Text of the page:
[TUHS] There is turmoil in Linux-land - When did rm first avoid going upwards?

Noel Chiappa jnc at mercury.lcs.mit.edu
Tue Apr 25 11:34:03 AEST 2017

    > From: Kurt H Maier

    > /etc/glob, which appears to report no-match if the first character is .

So I couldn't be bothered to work out how 'glob' worked exactly, so I just did
an experiment: I created a hacked version of 'rm' that had the directory
handling call to glob call 'echo' instead of 'rm'; it also printed 'tried'
instead of the actual unlink call, and printed 'cd' when it changed

I then set up two subsidiary directors, foo and .bar, with one containing
'.foo0 foo1' and the other '.bar0 bar1'.

Saying 'xrm -r -f .*' produced this:

  cd: .
  -r -f foo xrm xrm.c
  cd: ..
  -r -f foo xrm xrm.c
  cd: .bar
  -r -f bar1 

(This system has /tmp on a mounted file system, which is why the 'cd ..' was a
NOP. And a very good thing, too; at one point the phone rang, and it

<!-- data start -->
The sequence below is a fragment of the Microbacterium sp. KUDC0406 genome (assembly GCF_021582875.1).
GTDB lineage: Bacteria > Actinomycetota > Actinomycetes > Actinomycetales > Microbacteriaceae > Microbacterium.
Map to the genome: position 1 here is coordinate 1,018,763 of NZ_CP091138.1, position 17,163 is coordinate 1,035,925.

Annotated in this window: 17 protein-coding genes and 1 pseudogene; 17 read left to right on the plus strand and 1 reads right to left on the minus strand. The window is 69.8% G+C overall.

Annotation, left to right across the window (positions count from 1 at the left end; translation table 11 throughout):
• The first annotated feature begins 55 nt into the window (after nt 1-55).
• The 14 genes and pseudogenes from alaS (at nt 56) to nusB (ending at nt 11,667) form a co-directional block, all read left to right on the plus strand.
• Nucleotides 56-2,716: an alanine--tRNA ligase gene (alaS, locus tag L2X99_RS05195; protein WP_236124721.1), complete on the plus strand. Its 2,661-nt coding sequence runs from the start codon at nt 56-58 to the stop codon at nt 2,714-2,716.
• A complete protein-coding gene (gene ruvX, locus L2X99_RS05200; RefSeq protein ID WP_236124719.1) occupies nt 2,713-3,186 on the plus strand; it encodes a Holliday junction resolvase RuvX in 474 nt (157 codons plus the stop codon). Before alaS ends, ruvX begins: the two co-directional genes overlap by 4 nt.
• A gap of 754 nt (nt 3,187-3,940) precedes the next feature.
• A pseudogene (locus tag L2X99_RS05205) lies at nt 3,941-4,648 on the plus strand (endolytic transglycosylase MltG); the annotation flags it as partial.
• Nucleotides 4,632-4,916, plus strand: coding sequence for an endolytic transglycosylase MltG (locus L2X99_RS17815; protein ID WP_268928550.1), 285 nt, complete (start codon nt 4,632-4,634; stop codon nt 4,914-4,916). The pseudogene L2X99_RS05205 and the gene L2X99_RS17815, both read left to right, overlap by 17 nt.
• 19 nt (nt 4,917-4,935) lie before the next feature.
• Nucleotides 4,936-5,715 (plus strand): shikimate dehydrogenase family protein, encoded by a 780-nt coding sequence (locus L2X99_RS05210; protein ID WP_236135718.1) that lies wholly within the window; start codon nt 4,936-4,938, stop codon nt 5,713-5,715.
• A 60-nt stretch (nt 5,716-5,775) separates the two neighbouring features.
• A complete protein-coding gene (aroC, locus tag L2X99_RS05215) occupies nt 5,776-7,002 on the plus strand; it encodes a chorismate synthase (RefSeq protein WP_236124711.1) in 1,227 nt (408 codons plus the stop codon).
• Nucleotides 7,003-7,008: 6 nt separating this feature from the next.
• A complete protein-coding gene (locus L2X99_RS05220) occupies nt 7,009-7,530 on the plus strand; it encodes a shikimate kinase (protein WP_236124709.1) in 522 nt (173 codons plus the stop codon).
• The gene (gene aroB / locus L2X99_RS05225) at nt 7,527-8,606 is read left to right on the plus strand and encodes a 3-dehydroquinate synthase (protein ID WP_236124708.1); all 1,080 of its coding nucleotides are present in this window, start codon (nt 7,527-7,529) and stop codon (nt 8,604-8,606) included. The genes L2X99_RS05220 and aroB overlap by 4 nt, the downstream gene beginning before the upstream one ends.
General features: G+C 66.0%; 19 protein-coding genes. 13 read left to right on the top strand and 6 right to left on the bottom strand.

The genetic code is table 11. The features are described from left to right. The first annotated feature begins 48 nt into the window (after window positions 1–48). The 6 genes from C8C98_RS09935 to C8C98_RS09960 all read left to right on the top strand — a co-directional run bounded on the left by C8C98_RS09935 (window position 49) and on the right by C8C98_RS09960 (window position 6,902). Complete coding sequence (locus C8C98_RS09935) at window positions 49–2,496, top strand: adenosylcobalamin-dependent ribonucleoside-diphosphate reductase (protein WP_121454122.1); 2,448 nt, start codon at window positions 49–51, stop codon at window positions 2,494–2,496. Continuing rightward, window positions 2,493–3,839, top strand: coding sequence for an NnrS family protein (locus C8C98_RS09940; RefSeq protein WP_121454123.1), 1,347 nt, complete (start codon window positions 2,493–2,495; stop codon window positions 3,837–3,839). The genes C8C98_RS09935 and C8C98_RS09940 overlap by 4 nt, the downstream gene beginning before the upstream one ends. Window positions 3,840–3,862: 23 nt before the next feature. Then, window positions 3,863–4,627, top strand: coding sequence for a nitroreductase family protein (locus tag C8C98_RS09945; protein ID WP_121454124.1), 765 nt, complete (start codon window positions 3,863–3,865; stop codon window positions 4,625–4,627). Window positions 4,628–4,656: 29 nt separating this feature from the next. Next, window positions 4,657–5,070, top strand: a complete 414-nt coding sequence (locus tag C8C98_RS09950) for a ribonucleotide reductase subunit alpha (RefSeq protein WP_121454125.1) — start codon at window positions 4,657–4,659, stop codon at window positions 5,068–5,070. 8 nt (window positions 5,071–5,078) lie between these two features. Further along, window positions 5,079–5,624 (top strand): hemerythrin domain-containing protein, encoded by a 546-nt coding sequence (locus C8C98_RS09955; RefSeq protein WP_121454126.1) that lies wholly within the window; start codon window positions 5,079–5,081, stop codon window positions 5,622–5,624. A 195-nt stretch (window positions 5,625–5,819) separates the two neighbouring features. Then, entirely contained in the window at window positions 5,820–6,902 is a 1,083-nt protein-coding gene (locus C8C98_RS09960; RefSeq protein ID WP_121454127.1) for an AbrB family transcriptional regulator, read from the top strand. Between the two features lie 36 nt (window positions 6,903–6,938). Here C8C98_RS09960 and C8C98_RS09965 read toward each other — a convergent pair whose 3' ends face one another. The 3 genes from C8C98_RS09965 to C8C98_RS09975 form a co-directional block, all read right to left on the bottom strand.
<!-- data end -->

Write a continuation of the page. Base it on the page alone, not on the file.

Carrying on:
distracted me, and I automatically typed 'rm', not 'xrm'... see below for what
happened. No biggie, there were only my test files there.  The output lines
are "-r -f foo xrm xrm.c" because that's what 'glob' passed to 'echo'.)

Saying 'xrm -r -f *' produced this:

  cd: foo
  -r -f foo1
  xrm: tried
  xrm.c: tried     

So apparently 'glob', when presented with '*' , ignores entries starting with
'.', but '.*' does not.

When I stupidly typed 'rm -r -f .*', it did more or les what I originally
thought it would: deleted all the files in all the directories (but only on
the /tmp device, because .. linked to the itself in /tmp, so it didn't escape
from that volume); leaving all the directories, but empty, except for the
files .foo0 and .bar0. So files and inferior directories with names starting
with '.' would have escaped, but nothing else.


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